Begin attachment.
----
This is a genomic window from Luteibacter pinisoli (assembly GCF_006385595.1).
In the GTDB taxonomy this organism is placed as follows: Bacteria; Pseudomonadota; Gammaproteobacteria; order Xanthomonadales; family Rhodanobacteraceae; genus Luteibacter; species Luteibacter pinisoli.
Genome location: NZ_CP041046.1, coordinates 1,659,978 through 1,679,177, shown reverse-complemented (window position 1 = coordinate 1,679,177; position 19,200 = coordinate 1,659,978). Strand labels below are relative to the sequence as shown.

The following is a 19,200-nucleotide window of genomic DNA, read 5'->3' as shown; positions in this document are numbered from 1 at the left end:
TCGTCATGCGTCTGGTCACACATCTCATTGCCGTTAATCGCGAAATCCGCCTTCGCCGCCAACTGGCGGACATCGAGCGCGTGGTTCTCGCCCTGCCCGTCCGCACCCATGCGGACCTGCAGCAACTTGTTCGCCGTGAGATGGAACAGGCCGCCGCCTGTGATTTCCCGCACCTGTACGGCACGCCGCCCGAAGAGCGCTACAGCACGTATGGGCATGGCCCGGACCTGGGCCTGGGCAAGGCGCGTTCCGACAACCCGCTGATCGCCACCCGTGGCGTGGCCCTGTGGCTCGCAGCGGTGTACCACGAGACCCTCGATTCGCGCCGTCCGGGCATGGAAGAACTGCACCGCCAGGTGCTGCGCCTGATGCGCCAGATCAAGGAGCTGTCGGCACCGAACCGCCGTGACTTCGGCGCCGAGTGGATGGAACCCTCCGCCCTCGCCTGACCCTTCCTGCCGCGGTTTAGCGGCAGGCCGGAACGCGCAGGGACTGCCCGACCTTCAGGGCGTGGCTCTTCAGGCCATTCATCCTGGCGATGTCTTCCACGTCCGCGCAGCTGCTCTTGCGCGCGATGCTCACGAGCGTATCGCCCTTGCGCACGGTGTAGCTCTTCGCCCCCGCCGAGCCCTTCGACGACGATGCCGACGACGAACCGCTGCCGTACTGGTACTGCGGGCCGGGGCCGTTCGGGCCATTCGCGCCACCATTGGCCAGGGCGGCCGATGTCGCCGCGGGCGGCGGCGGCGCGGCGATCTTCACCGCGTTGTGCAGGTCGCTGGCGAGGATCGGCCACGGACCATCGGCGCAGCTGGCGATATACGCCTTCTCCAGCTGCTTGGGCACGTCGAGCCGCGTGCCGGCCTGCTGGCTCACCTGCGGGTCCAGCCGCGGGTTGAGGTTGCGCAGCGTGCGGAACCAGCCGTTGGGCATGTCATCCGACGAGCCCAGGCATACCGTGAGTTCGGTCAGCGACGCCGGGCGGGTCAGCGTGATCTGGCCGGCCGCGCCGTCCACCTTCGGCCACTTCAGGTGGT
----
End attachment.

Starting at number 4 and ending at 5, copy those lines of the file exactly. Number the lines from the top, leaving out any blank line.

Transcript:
The following is a 19,200-nucleotide window of genomic DNA, read 5'->3' as shown; positions in this document are numbered from 1 at the left end:
TCGTCATGCGTCTGGTCACACATCTCATTGCCGTTAATCGCGAAATCCGCCTTCGCCGCCAACTGGCGGACATCGAGCGCGTGGTTCTCGCCCTGCCCGTCCGCACCCATGCGGACCTGCAGCAACTTGTTCGCCGTGAGATGGAACAGGCCGCCGCCTGTGATTTCCCGCACCTGTACGGCACGCCGCCCGAAGAGCGCTACAGCACGTATGGGCATGGCCCGGACCTGGGCCTGGGCAAGGCGCGTTCCGACAACCCGCTGATCGCCACCCGTGGCGTGGCCCTGTGGCTCGCAGCGGTGTACCACGAGACCCTCGATTCGCGCCGTCCGGGCATGGAAGAACTGCACCGCCAGGTGCTGCGCCTGATGCGCCAGATCAAGGAGCTGTCGGCACCGAACCGCCGTGACTTCGGCGCCGAGTGGATGGAACCCTCCGCCCTCGCCTGACCCTTCCTGCCGCGGTTTAGCGGCAGGCCGGAACGCGCAGGGACTGCCCGACCTTCAGGGCGTGGCTCTTCAGGCCATTCATCCTGGCGATGTCTTCCACGTCCGCGCAGCTGCTCTTGCGCGCGATGCTCACGAGCGTATCGCCCTTGCGCACGGTGTAGCTCTTCGCCCCCGCCGAGCCCTTCGACGACGATGCCGACGACGAACCGCTGCCGTACTGGTACTGCGGGCCGGGGCCGTTCGGGCCATTCGCGCCACCATTGGCCAGGGCGGCCGATGTCGCCGCGGGCGGCGGCGGCGCGGCGATCTTCACCGCGTTGTGCAGGTCGCTGGCGAGGATCGGCCACGGACCATCGGCGCAGCTGGCGATATACGCCTTCTCCAGCTGCTTGGGCACGTCGAGCCGCGTGCCGGCCTGCTGGCTCACCTGCGGGTCCAGCCGCGGGTTGAGGTTGCGCAGCGTGCGGAACCAGCCGTTGGGCATGTCATCCGACGAGCCCAGGCATACCGTGAGTTCGGTCAGCGACGCCGGGCGGGTCAGCGTGATCTGGCCGGCCGCGCCGTCCACCTTCGGCCACTTCAGGTGGT